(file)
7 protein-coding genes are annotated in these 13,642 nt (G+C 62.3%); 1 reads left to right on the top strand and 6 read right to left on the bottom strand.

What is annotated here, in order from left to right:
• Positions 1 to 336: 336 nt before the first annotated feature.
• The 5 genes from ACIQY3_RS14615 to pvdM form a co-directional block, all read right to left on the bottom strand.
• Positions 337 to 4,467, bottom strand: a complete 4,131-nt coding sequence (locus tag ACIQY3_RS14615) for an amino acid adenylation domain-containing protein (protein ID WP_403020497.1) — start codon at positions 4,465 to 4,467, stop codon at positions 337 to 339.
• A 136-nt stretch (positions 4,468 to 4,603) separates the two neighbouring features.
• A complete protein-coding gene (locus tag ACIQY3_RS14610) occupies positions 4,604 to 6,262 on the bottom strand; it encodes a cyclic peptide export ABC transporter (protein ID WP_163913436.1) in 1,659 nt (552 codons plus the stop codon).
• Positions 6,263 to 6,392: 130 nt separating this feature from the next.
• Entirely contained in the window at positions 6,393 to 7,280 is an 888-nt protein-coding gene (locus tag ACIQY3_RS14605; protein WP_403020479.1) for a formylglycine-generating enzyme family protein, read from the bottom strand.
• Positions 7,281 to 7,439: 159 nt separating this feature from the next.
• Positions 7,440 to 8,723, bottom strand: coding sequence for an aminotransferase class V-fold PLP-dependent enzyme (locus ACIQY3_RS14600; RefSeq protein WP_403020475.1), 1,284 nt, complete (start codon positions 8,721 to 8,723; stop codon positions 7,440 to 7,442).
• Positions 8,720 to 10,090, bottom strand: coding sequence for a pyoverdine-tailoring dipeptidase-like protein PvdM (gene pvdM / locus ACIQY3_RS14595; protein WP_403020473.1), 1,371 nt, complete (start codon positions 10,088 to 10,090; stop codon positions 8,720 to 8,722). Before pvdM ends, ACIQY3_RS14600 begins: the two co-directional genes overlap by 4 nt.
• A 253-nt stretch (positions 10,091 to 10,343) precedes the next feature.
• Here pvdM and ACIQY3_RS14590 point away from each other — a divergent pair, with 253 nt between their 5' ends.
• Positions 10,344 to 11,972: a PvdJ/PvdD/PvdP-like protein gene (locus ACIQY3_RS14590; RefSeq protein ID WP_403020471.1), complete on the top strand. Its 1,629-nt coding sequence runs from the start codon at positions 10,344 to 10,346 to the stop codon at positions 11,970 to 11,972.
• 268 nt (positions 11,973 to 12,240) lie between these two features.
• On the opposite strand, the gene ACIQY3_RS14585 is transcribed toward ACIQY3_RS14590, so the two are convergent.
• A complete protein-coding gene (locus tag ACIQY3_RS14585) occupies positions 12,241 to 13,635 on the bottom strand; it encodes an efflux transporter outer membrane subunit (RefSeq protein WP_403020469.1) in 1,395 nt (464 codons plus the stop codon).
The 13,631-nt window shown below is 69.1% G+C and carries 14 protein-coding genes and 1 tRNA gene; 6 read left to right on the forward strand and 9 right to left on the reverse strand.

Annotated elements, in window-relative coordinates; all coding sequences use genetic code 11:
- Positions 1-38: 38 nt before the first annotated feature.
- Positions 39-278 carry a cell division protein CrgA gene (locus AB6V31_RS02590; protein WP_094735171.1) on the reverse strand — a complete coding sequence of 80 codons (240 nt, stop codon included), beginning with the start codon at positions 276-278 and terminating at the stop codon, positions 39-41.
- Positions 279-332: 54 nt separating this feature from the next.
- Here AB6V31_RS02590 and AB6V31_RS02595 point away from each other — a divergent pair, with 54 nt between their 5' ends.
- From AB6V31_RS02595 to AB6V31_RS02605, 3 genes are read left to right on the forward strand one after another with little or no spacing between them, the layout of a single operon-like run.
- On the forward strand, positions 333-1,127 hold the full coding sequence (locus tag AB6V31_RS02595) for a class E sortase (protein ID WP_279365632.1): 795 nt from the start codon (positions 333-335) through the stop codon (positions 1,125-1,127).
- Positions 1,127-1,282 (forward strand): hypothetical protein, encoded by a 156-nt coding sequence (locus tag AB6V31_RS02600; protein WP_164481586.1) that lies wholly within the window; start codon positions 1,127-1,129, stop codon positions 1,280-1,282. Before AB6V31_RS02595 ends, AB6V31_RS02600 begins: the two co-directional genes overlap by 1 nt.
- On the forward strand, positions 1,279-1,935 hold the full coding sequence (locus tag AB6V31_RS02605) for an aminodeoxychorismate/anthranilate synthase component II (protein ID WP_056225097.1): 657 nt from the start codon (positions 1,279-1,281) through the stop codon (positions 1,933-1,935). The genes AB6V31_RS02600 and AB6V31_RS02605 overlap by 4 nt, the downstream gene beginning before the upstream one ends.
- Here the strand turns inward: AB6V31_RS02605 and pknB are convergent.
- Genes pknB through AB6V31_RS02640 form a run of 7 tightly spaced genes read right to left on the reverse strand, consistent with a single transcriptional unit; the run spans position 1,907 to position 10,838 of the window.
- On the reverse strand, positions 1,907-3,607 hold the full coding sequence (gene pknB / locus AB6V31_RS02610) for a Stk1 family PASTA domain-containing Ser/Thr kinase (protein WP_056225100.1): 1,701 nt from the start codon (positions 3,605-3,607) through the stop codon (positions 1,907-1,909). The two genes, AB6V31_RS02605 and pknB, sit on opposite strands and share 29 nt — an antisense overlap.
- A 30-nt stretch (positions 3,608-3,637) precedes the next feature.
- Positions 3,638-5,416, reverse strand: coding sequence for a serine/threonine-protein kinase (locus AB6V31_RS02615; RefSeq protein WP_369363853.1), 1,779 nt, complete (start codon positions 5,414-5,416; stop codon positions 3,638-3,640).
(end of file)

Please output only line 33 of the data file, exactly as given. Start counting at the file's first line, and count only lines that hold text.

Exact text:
- Positions 3,638-5,416, reverse strand: coding sequence for a serine/threonine-protein kinase (locus AB6V31_RS02615; RefSeq protein WP_369363853.1), 1,779 nt, complete (start codon positions 5,414-5,416; stop codon positions 3,638-3,640).